The first Pantera album to capture the sound most people associate with the band today was actually the group’s fifth record, Cowboys from Hell, which came out on July 24, 1990. Inspired by a love for Metallica and classic Judas Priest, guitarist Dimebag Darrell (then known as Diamond Darrell) and drummer Vinnie Paul strived to achieve a sound that cut with the precision of a surgeon’s scalpel and the destructive power of a chainsaw. But the album wouldn’t have been nearly as heavy and scathing if vocalist Philip Anselmo hadn’t insisted on bringing a hardcore mentality and an ultra-heavy thrash perspective into the band.
“I showed them the f–king path, man,” Anselmo told me in 2010. “It would be a lie to say anything different. Dimebag came over to the first house I lived in in Texas in early ’88 and I said, ‘Look here. This is what we’re gonna do. We’re gonna smoke this bowl and you’re gonna sit down and listen to a song.’ And he was like, ‘Okay.’ So we smoked a bowl, and I proceeded to put on the vinyl version of ‘At Dawn They Sleep’ from Slayer’s Hell Awaits. He sat there and stared at the turntable and by about the middle of the song that big curly head started to move a little and groove, and by the end of the song he’s like, ‘Damn, son, that’s bad-ass!’”
The first song Pantera wrote for Cowboys From Hell was “The Art of Shredding,” which they later recorded on a demo along with “Cowboys From Hell” and “The Sleep.” “Psycho Holiday” and “Heresy” came soon after. “We were on fire,” Paul says. “We wrote all three of those songs in the same two-day jam session. And they really energized everybody and re-focused everybody. Once we laid those demos down and people started hearing them, they became really serious about wanting to sign the band.”
After numerous rejections, Pantera finally inked a deal with Derek Shulman at Atco Records after his A&R man Mark Ross saw Pantera play a birthday party. Ross was in town to see another band when his plane was grounded by Hurricane Hugo. With nothing on his schedule, he called Shulman, who suggested he see if Pantera, a band he had his eye on, were doing anything. In the middle of the birthday gig, Ross disappeared and Pantera figured he lost interest and left. As it turned out, he couldn’t wait to step out of the club to call Shulman and tell him how great Pantera were.
The most enduring song from the record was the title track, which was built on a guitar part Darrell came up with while messing around with a four-track recorder. “The crazy noise at the beginning was just a Dime thing,” said bassist Rex Brown. “That’s what he was hearing in his head so he made a loop of that to play over. I just remember it was f–kin’ very repetitious and very f–kin’ annoying for a long while. And that ‘Cowboys From Hell’ intro is a little form of in-the-box scaling. We were always down the street watching all these great blues guys come through because Vinnie and Darrell’s dad [Jerry Abbott] was an engineer at Pantego studio. We’d sneak down there and sit way underneath the board listening to all this great stuff. And I think that’s where Dime got the idea for that intro to ‘Cowboys.’ He started it as a kind of modal exercise because he would practice it forwards and backwards.”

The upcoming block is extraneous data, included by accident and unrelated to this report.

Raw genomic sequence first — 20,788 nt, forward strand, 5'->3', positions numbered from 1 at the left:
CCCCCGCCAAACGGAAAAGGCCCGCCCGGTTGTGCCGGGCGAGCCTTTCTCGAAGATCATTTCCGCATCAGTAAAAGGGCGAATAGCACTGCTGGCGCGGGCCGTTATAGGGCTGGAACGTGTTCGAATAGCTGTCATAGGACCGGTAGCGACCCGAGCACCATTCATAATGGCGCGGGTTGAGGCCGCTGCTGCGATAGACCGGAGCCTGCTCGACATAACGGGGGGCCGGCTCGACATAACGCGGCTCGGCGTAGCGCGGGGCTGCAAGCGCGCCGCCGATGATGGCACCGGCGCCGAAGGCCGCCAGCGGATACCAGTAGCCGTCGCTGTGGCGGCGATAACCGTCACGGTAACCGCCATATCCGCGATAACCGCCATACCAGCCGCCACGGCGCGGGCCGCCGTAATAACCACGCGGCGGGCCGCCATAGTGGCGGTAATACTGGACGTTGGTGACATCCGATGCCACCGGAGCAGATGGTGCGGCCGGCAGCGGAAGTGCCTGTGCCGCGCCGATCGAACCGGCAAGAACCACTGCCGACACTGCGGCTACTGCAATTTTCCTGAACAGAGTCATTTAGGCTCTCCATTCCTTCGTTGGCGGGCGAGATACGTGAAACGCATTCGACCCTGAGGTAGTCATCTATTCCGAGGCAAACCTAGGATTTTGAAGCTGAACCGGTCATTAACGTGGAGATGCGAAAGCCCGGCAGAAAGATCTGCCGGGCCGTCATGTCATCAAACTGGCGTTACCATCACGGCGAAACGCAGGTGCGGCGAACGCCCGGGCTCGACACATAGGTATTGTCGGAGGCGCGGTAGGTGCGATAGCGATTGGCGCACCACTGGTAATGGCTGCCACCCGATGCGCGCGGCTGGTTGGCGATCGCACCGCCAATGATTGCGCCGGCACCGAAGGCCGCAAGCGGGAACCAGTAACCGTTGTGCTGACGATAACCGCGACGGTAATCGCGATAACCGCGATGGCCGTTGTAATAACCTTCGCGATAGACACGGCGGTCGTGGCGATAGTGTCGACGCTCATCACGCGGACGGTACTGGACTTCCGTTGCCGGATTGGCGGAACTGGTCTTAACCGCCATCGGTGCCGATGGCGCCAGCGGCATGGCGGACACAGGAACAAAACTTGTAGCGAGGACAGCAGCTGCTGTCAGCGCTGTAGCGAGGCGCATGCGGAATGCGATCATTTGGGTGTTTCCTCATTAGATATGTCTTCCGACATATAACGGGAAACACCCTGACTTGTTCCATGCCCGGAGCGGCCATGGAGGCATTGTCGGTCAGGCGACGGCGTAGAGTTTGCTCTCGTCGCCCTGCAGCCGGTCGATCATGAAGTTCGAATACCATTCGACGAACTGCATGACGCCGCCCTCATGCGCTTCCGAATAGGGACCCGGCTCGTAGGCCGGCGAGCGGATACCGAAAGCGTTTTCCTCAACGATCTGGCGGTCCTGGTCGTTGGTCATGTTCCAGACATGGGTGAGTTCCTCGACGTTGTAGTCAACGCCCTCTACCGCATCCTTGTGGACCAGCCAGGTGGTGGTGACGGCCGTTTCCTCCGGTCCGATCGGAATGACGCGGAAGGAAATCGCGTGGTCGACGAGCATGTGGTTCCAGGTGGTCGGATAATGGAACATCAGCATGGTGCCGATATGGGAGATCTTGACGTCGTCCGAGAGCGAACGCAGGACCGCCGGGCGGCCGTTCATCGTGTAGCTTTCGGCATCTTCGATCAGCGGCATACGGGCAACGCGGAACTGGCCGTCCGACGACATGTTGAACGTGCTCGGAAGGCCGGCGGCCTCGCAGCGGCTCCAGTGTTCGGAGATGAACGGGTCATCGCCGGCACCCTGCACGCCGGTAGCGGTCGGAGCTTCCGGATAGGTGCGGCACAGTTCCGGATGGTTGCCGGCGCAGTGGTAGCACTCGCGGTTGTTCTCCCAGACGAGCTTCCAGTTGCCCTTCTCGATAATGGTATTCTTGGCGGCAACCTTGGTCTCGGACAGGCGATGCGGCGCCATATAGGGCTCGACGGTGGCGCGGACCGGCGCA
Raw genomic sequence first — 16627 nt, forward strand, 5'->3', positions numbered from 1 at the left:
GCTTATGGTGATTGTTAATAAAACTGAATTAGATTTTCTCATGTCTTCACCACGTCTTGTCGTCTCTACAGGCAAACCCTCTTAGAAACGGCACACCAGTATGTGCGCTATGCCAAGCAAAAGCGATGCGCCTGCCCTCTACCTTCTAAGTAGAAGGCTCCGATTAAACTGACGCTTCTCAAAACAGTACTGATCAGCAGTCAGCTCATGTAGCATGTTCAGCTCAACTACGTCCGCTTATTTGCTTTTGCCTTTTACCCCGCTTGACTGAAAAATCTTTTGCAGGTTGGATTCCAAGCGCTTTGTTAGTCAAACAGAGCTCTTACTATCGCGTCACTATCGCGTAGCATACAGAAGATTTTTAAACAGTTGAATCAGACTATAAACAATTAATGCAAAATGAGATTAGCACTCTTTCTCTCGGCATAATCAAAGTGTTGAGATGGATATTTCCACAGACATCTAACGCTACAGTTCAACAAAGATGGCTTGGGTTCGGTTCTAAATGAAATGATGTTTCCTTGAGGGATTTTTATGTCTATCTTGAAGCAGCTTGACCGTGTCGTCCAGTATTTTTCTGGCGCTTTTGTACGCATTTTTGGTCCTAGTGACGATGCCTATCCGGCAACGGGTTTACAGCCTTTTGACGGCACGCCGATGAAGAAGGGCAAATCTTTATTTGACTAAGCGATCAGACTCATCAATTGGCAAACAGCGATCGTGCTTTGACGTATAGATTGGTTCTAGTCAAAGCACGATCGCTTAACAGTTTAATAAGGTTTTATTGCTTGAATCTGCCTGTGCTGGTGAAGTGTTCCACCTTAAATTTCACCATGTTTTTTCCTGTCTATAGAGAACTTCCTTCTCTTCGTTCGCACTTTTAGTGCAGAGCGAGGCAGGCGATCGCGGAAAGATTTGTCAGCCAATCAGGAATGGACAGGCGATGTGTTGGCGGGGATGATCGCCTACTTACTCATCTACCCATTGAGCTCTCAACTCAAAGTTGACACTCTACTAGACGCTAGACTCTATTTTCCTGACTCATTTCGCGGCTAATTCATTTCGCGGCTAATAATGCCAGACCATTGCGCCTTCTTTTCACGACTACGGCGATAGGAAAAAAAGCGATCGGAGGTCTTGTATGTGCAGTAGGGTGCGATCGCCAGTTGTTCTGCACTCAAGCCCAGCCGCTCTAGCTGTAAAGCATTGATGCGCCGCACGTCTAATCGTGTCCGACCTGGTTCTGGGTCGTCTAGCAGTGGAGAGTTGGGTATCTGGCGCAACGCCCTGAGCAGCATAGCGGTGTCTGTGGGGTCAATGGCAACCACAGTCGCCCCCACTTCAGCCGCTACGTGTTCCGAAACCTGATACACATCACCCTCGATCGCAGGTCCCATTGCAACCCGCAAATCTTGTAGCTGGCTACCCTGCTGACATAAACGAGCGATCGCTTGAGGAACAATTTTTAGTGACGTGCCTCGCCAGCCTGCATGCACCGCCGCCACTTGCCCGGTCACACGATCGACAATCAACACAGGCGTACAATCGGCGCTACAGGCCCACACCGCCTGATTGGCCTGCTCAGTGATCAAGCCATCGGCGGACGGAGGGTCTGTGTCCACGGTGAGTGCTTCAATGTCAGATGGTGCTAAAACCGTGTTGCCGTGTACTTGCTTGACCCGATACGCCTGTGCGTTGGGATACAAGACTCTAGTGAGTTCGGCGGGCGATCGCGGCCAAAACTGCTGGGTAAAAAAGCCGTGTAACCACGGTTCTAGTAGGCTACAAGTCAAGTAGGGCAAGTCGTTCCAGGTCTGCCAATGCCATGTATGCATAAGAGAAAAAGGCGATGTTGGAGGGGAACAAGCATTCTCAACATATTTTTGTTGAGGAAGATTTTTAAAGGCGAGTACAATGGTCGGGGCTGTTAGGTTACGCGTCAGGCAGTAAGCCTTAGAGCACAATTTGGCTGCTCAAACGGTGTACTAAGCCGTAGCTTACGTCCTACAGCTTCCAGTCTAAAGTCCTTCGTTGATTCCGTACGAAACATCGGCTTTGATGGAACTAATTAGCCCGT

Pantera spent six months writing Cowboys From Hell, which was heavily rooted in thrash with hints of NWOBHM in songs like “Shattered” and “Heresy.” As much as the band wanted Cowboys From Hell to showcase their heaviness and agility, they also wanted to imbue the record with a Southern vibe that was latter dubbed the power groove.
“We always felt like our musicianship enabled us to be more than just a thrash band,” Vinnie Paul says. “A lot of thrash bands are sort of limited in what they can do, and we always felt like the groove thing was something we didn’t want to lose even though we got heavier. We just felt like a lot of these other heavier bands that were out were missing that groove. So we really focused on that because we really wanted people to be able to move to the music. Being from Texas, we were always fans of ZZ Top and bands that had really big grooves.”